[OpenAFS] the notion of "site" is not always well-defined /
Sun, 29 Jan 2006 23:48:19 -0500
On Sunday, January 29, 2006 06:13:29 PM -0800 Jeffrey Altman
> Adam Megacz wrote:
>> I argue that, in the post-Transarc era, there are a large number of
>> situations where OpenAFS is useful for which no coherent/meaningful
>> definition of "site" exists ("cell", of course, is still well-defined).
> For 99% of users, they install OpenAFS to access the data in one cell.
> The reason that NetIdMgr supports the ability to obtain tokens for
> multiple cells from one Kerberos principal is due to the fact that
> a small number of power users such as myself need that functionality.
> However, today the vast majority of your users are only obtaining data
> from a single location.
> Your "cell" is a "site". It has its own authentication service and
> provides its own name space.
The problem, Jeff, is that you have not quite gotten over the antiquated
notion of a "site" in which a central administrator exerts complete control
over all the services and all the clients. As someone who has for many
years been involved in the operation of AFS cells which did not correspond
to a "site" and whose clients I had little or no control over, I can tell
you that such things do exist. If you think my deployments are too unique
to be worth considering, you might try asking some other regulars on this
list like Ken Hornstein, Harald Barth, or Matt Andrews.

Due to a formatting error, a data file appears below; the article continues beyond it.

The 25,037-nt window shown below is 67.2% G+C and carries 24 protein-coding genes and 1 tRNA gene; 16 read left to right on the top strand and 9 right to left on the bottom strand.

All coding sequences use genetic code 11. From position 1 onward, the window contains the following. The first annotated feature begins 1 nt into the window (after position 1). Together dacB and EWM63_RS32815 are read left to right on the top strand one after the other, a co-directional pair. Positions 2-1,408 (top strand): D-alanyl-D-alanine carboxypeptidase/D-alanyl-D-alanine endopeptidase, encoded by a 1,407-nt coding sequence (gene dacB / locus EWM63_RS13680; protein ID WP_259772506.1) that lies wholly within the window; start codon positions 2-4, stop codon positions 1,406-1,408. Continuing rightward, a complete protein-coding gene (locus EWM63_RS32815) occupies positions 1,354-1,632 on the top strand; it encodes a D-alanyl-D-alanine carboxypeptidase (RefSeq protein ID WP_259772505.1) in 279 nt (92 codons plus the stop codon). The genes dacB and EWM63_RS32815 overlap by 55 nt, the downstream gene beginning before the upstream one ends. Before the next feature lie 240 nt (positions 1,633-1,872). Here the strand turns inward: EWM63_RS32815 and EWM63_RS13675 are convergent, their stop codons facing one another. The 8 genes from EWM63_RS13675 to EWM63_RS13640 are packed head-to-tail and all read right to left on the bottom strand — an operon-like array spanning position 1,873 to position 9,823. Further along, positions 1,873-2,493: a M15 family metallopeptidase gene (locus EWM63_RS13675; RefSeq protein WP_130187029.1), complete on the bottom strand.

Adam operates a cell, or at least is trying to start doing so, but he does
not operate a "site". He operates a Kerberos realm, but only for the
ability to create a (probably small) number of "local" principals which
would be difficult or annoying ot get created the administrators of his
department's realm, in which he is just another user. Compare this with
the operation of the SIPB cell, which operates without a separate realm at
He also has no control over his clients. His users are not "his" users; he
does not manage their machines or provide computing support to them. I'd
expect that some of them are part of his project group, but most probably
are not, and some are likely from various other departments, each with
their own computing support organizations. To them, he's just some guy,
with no particular authority or reason for them to trust him. So it's
entirely reasonable they might not want to install a software package from
him, but be willing to trust a version they downloaded from the "official"